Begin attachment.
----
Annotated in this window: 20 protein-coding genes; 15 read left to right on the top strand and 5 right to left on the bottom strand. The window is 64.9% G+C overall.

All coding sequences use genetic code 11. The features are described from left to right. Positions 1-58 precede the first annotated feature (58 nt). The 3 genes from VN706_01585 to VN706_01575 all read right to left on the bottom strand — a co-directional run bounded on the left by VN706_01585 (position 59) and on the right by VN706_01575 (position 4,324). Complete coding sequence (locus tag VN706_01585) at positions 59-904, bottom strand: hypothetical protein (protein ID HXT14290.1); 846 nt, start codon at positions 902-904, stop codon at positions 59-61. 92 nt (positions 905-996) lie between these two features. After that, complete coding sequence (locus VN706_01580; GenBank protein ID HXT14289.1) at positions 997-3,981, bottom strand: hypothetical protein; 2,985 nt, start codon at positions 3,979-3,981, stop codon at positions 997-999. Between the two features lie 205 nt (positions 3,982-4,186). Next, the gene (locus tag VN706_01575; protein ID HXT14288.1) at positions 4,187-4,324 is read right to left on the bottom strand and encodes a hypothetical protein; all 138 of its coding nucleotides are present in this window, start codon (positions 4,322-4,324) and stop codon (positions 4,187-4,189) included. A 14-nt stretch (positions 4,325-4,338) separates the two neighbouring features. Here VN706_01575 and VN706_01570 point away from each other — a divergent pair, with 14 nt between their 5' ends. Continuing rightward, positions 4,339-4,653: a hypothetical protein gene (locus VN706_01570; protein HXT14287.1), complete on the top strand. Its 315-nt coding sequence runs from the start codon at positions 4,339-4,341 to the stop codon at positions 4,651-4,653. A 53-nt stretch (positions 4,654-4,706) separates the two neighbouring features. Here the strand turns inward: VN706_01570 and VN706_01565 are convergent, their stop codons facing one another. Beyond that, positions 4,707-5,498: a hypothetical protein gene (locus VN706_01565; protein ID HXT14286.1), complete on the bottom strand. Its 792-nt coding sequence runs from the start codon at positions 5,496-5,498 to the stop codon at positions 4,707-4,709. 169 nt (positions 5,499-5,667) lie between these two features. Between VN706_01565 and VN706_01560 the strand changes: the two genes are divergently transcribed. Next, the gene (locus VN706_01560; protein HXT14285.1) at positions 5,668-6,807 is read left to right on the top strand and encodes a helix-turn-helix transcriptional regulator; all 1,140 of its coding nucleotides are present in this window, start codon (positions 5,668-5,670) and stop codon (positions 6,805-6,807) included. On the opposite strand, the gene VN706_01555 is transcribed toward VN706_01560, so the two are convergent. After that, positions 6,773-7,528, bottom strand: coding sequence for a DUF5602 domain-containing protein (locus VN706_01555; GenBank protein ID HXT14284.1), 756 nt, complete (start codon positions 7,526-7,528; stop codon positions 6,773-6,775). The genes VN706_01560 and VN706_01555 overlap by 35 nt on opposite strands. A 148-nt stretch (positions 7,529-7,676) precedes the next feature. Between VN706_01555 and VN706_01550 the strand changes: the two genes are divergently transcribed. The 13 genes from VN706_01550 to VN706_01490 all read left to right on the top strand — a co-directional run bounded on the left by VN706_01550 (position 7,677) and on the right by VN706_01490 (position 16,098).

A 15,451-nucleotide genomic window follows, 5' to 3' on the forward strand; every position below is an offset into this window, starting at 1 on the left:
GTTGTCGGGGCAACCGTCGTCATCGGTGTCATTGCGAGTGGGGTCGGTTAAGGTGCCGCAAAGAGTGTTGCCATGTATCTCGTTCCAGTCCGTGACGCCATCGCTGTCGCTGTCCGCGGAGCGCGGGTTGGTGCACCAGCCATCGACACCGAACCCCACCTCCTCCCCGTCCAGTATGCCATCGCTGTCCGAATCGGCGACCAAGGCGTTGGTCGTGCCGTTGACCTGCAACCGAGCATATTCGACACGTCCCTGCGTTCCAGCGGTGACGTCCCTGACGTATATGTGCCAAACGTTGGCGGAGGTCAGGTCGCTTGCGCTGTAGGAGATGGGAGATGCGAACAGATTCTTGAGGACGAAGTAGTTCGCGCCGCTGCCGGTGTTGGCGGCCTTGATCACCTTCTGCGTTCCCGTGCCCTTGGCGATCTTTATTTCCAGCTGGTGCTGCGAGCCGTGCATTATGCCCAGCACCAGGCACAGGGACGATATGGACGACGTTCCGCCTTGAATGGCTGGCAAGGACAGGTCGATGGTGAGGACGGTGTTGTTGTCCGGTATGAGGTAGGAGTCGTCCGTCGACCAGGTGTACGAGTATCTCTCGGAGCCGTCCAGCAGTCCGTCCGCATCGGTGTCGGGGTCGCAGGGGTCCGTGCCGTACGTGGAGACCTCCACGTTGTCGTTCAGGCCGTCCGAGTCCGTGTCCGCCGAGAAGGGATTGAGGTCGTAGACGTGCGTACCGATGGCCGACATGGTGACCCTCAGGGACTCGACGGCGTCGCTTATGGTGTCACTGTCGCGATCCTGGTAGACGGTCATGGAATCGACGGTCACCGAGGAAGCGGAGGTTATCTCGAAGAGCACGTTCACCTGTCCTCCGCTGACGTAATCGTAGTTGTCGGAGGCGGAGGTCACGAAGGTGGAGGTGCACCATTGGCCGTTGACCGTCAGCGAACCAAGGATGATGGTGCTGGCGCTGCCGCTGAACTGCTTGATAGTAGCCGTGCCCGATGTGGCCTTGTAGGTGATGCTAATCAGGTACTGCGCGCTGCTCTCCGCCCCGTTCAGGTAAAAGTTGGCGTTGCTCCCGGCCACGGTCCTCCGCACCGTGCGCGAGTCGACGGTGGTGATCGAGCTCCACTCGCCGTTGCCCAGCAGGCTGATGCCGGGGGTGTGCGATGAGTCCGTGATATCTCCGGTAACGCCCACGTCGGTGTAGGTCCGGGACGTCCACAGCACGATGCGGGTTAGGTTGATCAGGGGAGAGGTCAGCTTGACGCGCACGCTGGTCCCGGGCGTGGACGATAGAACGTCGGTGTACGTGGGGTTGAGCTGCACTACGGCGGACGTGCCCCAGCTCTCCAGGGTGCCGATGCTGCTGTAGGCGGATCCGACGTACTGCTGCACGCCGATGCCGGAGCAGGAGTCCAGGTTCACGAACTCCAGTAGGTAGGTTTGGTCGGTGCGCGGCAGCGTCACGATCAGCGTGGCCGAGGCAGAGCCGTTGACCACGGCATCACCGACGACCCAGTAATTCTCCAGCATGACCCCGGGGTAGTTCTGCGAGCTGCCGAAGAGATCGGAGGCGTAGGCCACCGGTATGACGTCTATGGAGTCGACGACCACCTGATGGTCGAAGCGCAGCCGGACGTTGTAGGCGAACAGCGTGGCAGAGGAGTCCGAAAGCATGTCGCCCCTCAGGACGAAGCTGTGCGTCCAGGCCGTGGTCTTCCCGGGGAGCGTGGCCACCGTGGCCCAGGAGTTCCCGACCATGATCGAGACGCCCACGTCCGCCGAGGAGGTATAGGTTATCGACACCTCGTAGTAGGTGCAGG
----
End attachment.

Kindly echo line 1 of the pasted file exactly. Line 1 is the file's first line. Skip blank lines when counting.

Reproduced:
Annotated in this window: 20 protein-coding genes; 15 read left to right on the top strand and 5 right to left on the bottom strand. The window is 64.9% G+C overall.